In the mid-nineteenth century, long before computers existed, Ada Lovelace invented computer programming. She was the daughter of Lord Byron, whose wife insisted that young Ada receive a strong education in math and science; she was also a mother of three, although records remain frustratingly unclear on the quality of her beef stroganoff. Lovelace wasn't credited publicly for her work until almost a century later, and she's still often written out of the history of computer science. This is the fifth Ada Lovelace Day, and there's going to be a Wikipedia edit-a-thon this afternoon to raise the profile of notable women in STEM, so feel free to dig up some old photos of your best gravity bong and add yourself to the pantheon.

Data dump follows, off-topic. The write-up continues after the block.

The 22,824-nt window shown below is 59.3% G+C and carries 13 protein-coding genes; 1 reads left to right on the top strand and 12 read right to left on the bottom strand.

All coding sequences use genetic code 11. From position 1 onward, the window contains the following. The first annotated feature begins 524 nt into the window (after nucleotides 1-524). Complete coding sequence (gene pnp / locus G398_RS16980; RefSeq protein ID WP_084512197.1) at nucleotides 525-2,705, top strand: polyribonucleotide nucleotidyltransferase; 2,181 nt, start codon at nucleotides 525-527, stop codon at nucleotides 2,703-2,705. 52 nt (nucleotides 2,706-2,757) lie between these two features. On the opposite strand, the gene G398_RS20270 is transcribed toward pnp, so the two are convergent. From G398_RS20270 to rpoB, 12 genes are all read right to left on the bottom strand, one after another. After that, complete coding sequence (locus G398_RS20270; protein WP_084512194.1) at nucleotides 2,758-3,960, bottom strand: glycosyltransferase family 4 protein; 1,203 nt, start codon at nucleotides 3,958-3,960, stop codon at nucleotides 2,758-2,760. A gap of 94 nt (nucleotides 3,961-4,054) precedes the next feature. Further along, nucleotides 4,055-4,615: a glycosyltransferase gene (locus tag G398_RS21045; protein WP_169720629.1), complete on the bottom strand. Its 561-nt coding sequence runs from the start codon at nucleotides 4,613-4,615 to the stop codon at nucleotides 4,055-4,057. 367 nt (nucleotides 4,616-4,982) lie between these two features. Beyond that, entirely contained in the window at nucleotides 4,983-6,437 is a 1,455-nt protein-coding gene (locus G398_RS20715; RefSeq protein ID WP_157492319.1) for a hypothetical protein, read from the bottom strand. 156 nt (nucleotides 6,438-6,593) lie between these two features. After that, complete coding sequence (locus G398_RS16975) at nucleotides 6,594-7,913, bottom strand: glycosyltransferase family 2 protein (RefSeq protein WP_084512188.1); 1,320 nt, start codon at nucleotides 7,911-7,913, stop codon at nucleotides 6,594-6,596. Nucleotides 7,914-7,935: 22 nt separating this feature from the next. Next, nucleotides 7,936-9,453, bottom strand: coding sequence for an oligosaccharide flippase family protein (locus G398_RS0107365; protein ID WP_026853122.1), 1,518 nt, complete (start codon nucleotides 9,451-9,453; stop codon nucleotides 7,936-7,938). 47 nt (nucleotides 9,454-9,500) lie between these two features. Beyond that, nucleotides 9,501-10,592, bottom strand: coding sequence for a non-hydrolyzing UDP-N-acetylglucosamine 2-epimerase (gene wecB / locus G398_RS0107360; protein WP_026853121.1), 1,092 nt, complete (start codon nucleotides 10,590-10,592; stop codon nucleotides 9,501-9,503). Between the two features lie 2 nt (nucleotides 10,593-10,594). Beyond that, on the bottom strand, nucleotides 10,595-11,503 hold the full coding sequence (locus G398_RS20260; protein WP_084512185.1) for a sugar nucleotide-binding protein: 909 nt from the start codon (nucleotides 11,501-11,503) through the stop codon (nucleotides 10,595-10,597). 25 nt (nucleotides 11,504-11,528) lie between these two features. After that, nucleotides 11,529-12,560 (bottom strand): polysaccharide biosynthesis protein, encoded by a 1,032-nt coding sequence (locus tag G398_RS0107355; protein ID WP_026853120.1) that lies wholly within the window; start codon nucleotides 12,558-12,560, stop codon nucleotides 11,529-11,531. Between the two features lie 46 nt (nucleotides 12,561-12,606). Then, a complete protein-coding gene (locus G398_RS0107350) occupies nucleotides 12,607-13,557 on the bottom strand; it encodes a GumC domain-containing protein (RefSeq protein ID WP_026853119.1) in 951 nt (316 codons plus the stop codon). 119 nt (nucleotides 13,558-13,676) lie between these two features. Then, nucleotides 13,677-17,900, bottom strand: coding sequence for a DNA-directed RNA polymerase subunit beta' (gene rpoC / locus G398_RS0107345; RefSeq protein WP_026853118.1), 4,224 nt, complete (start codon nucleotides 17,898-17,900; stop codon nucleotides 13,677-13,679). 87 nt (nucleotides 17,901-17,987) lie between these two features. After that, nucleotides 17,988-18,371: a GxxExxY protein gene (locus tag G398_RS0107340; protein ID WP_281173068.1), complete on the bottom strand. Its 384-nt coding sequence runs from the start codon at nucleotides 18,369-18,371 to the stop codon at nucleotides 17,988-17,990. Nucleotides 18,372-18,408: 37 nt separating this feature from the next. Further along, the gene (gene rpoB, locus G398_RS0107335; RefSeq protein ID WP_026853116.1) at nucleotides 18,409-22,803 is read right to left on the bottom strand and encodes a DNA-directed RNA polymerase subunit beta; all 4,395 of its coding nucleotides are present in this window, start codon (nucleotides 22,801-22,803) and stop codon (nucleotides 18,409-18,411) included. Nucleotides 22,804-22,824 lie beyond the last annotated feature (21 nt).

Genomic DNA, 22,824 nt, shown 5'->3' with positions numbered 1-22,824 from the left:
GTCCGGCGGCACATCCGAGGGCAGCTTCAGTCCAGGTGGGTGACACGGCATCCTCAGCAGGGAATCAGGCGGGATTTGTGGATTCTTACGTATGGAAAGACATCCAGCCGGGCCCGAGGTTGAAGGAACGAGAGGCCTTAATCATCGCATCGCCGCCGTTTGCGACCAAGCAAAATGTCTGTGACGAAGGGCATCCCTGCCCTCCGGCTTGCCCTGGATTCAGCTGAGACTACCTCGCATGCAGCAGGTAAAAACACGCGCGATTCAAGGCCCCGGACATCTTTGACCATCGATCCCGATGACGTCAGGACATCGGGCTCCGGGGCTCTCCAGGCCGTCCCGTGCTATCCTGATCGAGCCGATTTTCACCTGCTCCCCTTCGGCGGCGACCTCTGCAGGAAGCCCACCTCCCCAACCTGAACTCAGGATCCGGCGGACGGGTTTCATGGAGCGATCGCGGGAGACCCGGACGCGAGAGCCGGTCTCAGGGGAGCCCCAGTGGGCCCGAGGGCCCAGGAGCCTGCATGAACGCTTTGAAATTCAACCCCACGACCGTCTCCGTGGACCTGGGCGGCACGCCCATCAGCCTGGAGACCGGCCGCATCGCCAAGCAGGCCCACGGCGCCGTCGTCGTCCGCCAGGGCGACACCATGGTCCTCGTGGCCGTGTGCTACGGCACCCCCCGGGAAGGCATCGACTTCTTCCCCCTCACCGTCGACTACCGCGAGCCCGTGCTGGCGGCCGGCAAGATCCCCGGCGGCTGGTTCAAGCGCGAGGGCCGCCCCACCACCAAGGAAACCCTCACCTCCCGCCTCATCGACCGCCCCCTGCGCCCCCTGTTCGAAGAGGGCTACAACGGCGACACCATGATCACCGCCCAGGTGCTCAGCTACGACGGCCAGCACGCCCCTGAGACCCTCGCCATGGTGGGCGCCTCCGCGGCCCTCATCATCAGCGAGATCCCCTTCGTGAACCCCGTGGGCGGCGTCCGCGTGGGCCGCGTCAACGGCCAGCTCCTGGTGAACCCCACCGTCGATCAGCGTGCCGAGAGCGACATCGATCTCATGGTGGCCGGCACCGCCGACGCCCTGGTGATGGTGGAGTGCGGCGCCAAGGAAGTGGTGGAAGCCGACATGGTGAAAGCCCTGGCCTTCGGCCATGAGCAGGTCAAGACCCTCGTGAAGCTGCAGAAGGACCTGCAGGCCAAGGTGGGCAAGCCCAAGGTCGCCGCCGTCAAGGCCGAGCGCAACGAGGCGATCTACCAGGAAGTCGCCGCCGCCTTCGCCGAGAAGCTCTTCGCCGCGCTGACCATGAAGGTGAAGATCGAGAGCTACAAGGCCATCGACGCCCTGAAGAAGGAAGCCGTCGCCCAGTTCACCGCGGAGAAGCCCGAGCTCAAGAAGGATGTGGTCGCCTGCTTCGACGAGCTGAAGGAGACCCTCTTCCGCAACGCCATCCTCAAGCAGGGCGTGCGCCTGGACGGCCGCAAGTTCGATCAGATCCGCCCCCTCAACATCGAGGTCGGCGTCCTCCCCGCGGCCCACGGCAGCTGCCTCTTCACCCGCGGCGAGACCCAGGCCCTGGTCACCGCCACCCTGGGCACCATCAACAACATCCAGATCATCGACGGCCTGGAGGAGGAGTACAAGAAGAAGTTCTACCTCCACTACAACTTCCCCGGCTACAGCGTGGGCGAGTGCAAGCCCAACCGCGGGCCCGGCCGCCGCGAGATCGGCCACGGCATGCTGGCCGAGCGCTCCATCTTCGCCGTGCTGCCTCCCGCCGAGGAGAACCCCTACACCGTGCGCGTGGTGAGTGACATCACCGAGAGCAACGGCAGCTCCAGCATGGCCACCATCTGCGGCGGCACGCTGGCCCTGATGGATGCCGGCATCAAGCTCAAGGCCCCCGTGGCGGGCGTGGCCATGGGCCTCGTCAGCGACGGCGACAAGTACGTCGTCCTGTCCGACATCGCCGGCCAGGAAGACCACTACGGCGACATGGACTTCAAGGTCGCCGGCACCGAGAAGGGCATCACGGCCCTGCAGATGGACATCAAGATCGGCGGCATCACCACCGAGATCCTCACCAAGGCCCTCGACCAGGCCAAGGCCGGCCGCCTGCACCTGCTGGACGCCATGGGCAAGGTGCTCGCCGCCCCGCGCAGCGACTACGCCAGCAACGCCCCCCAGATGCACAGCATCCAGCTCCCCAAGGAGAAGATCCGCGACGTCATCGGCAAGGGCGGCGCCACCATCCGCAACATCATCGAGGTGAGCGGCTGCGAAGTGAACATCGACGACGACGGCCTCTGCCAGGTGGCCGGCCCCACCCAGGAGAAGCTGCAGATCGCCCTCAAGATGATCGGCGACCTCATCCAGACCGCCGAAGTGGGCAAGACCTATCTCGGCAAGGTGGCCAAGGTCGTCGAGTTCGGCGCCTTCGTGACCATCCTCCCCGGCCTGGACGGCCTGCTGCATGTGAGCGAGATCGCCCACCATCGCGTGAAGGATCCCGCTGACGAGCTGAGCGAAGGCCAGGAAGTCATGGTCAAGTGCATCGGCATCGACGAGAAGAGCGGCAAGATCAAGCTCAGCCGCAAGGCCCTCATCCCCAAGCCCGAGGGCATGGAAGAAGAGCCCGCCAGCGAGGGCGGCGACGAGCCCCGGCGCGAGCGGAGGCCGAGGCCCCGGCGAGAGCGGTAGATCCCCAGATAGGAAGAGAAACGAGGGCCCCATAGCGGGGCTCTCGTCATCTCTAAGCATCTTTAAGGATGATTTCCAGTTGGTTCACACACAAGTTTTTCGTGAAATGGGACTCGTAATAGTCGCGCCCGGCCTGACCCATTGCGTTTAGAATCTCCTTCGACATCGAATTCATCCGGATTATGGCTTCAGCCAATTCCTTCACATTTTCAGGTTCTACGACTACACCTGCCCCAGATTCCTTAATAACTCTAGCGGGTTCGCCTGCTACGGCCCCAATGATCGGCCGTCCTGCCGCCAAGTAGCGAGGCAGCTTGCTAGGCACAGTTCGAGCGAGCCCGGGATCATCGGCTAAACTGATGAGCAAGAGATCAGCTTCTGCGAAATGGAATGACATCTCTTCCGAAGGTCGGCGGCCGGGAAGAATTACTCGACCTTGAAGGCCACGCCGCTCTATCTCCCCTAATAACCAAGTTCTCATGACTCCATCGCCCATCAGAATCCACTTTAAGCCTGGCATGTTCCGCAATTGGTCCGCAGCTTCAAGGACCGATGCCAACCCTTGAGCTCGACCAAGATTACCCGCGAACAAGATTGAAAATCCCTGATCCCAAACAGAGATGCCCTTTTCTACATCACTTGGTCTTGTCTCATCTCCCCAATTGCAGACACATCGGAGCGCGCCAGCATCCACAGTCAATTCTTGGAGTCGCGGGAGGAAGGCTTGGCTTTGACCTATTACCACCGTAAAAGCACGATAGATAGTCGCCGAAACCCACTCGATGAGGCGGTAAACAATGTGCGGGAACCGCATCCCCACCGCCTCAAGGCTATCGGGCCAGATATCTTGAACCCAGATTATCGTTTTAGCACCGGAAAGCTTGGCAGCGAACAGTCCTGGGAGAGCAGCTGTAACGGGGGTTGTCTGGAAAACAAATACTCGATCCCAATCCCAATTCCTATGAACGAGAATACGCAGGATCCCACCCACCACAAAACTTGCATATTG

More on this topic at Mother Jones: "Eight Inventions by Women That Dudes Got Credit For."